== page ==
17. 10. The method of claim 9,
    The at least one excitation pulse,
    A burst comprising a frequency within a bandwidth of plus or minus 20% of the frequency of the received signal;
    A burst comprising a frequency within a bandwidth of plus or minus 20% of the sub-harmonic frequency of the received signal;
    Ultra-wideband pulses having a pulse width less than twice the signal period and spectral content of at least one third of the frequency of the received signal; And
    A burst consisting of at least 10 cycles and at most 10,000 cycles at a frequency of at least 8/10 of the received signal and at least 12/10 of the frequency of the signal; At least one of: a system for obtaining measurements from a remote location.
  18. 10. The method of claim 9,
    And the signal is a ring signal.
  19. 10. The method of claim 9,
    And the reader is a palm-sized device.
  20. 10. The method of claim 9,
    And the reader is powered by a battery.
  21. 10. The method of claim 9,
    And the wireless sensor further comprises an additional resonant circuit having a resonant frequency different from the fixed resonant frequency of the wireless sensor.
  22. The method of claim 21,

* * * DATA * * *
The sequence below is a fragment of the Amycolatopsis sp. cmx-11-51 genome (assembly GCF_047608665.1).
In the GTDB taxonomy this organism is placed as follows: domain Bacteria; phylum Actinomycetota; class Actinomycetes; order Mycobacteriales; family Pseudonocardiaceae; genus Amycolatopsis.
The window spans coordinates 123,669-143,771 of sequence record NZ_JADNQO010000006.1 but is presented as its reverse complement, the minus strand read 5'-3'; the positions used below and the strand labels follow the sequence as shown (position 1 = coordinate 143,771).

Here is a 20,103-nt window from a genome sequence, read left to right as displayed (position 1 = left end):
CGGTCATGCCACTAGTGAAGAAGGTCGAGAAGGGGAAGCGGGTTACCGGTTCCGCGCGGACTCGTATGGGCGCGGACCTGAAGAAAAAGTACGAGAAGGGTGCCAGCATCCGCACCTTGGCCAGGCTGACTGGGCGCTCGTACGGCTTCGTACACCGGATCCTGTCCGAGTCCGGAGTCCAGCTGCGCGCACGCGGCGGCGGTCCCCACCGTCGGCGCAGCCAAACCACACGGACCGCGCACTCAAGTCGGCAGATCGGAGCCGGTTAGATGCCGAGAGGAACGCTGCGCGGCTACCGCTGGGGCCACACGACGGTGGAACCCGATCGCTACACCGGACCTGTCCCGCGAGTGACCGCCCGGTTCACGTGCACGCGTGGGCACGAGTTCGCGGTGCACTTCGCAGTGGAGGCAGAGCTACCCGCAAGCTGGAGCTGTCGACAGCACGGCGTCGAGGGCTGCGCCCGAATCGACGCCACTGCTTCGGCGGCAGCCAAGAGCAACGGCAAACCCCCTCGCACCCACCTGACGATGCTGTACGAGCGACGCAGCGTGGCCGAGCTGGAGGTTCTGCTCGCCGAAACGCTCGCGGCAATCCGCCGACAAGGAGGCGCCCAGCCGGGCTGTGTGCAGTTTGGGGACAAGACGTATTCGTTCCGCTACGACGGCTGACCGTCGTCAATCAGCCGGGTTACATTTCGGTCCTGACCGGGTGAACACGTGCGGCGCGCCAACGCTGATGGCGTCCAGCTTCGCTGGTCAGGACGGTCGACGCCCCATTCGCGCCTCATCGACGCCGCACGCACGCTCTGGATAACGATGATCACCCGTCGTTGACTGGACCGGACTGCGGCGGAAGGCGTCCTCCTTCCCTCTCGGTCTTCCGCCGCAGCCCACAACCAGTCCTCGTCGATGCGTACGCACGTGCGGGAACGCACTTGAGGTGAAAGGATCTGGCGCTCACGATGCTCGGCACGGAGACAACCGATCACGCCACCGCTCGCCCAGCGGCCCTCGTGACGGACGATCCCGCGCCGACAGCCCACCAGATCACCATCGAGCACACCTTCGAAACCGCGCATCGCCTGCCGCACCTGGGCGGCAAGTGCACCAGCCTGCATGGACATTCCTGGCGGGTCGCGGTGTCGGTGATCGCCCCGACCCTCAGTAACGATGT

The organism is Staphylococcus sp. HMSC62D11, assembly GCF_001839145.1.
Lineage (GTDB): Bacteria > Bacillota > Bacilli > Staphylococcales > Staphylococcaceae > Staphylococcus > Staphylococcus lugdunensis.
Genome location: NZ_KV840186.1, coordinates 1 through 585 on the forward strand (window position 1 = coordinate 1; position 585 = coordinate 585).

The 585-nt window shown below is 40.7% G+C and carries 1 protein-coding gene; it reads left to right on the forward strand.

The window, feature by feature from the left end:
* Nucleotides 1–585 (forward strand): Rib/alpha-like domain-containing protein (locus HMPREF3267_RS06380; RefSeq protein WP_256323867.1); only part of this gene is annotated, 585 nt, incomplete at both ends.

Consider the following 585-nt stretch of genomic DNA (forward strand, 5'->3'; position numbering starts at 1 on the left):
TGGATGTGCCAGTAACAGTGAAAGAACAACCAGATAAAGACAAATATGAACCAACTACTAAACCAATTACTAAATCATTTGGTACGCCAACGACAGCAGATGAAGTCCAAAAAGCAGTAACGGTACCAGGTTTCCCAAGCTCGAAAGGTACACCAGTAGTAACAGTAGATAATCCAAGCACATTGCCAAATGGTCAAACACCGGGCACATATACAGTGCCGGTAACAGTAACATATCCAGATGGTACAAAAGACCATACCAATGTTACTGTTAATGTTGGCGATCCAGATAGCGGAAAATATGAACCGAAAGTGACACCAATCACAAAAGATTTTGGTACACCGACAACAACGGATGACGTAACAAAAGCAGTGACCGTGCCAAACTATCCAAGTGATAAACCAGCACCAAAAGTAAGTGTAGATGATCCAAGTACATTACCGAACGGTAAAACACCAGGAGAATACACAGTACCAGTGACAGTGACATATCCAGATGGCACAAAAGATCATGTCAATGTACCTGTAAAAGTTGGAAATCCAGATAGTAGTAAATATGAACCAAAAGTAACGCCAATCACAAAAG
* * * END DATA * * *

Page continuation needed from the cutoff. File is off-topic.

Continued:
And the reader is further configured to transmit a second excitation pulse at the fixed frequency of the additional resonant circuit and to receive a response from the additional resonant circuit.
  23. The method of claim 22,
    And the reader is further configured to verify the frequency of the response from the additional resonant circuit for the purpose of adjusting the at least one received signal.
  24. Transmission circuitry configured to generate at least one excitation pulse to cause the wireless sensor to emit at least one response signal;
    At least one antenna configured to transmit the excitation pulse and receive the response signal;
    A phase-locked loop (PLL) circuit configured to receive the response signal from the at least one antenna and including a voltage-controlled oscillator (VCO) configured to generate a count signal at a frequency associated with the response signal;
    A first circuit configured to sample a control voltage input of the VCO; And